The wrong person. This is less a failure of the individual and more one of management. We’ve made a hiring error. Having disciplined hiring processes, strong onboarding, and ongoing coaching/development should minimize or even eliminate these.
They don’t understand their job or performance expectations. Too often, we hire them, take them through some level of training, then say, “Here’s your territory/accounts, here’s your quota, go off and conquer.” Managers are accountable for making sure they have real clarity around the expectations. This is not just what the number is, it’s how we get things done, how we want to present ourselves to the customer, how we win, how we work with each other, where to get help, and so on. Sales enablement supports managers in doing this, but managers must continually reinforce this in their coaching sessions. Where this goes most off track is when the organization is going through major change activity. People may not understand the changes and what they mean for how they do the job. They may not understand what they should change, what they should be doing, what they should stop doing. Management needs to coach and teach by example. Again, sales enablement can support management.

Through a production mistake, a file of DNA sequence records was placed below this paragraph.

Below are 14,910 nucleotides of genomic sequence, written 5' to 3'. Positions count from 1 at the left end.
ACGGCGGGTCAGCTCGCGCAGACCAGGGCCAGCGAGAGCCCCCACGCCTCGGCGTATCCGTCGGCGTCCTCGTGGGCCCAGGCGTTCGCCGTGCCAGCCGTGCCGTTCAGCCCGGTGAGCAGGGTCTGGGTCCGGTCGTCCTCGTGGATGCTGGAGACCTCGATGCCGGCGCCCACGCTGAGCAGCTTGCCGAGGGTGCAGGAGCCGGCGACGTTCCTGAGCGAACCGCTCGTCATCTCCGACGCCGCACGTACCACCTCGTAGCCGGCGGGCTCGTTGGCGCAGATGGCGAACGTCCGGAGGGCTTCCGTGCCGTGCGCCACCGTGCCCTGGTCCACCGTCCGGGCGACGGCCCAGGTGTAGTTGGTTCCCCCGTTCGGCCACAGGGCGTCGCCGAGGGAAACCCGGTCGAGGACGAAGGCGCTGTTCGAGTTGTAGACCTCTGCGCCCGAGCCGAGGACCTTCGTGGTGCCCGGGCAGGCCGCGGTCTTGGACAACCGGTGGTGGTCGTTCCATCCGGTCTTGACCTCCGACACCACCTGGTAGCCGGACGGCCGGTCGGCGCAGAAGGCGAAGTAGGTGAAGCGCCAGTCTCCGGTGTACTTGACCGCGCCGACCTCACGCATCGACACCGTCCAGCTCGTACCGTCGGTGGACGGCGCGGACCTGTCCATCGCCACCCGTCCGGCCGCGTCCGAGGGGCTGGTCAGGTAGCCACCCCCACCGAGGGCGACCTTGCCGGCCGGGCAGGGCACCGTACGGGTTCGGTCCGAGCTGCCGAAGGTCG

They have skills problems, and they aren’t leveraging the tools, systems, processes, and programs effectively. This is probably the most common individual performance issue. And every salesperson, at many points in their careers face these, even top performers. Here, managers must diagnose and understand the specific issues. Then they must work with the sales person helping them understand the issue and its impact on performance, coaching them on how they might change and improve, then agreeing on next steps.
They have attitude problems. Attitude problems are toxic. Usually they are manifested by people who are uncoachable. It’s the manager’s job to help the person understand the impact of their attitude on the rest of the organization and on their performance. If they don’t change, they probably need to be moved.
“No human being is good by themselves, we need each other to achieve the highest levels of performance and our potential.” If we expect the performance of our people to change, it is management’s responsibility to help them understand, learn, and improve. (Thanks Simon Sinek for allowing me to adapt your quote.)